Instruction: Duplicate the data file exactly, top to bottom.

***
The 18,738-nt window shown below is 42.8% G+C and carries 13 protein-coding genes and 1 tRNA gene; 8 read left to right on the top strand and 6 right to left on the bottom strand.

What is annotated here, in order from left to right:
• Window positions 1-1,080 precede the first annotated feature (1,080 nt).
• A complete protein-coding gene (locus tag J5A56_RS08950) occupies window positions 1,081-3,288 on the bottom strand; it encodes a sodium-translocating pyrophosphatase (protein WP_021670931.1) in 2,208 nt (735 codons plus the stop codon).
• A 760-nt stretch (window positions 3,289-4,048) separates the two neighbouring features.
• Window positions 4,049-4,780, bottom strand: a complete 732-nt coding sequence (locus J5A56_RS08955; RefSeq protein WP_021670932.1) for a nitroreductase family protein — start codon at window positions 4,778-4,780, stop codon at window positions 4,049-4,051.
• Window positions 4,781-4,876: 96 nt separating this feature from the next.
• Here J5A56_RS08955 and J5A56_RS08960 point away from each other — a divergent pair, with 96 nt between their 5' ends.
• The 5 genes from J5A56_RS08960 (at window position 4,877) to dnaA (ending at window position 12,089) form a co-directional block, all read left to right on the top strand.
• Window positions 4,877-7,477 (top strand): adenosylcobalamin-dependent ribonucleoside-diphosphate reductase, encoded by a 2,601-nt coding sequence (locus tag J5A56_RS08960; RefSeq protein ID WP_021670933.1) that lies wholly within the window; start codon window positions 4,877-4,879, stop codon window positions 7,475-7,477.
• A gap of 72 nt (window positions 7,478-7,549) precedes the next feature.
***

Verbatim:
The 18,738-nt window shown below is 42.8% G+C and carries 13 protein-coding genes and 1 tRNA gene; 8 read left to right on the top strand and 6 right to left on the bottom strand.

What is annotated here, in order from left to right:
• Window positions 1-1,080 precede the first annotated feature (1,080 nt).
• A complete protein-coding gene (locus tag J5A56_RS08950) occupies window positions 1,081-3,288 on the bottom strand; it encodes a sodium-translocating pyrophosphatase (protein WP_021670931.1) in 2,208 nt (735 codons plus the stop codon).
• A 760-nt stretch (window positions 3,289-4,048) separates the two neighbouring features.
• Window positions 4,049-4,780, bottom strand: a complete 732-nt coding sequence (locus J5A56_RS08955; RefSeq protein WP_021670932.1) for a nitroreductase family protein — start codon at window positions 4,778-4,780, stop codon at window positions 4,049-4,051.
• Window positions 4,781-4,876: 96 nt separating this feature from the next.
• Here J5A56_RS08955 and J5A56_RS08960 point away from each other — a divergent pair, with 96 nt between their 5' ends.
• The 5 genes from J5A56_RS08960 (at window position 4,877) to dnaA (ending at window position 12,089) form a co-directional block, all read left to right on the top strand.
• Window positions 4,877-7,477 (top strand): adenosylcobalamin-dependent ribonucleoside-diphosphate reductase, encoded by a 2,601-nt coding sequence (locus tag J5A56_RS08960; RefSeq protein ID WP_021670933.1) that lies wholly within the window; start codon window positions 4,877-4,879, stop codon window positions 7,475-7,477.
• A gap of 72 nt (window positions 7,478-7,549) precedes the next feature.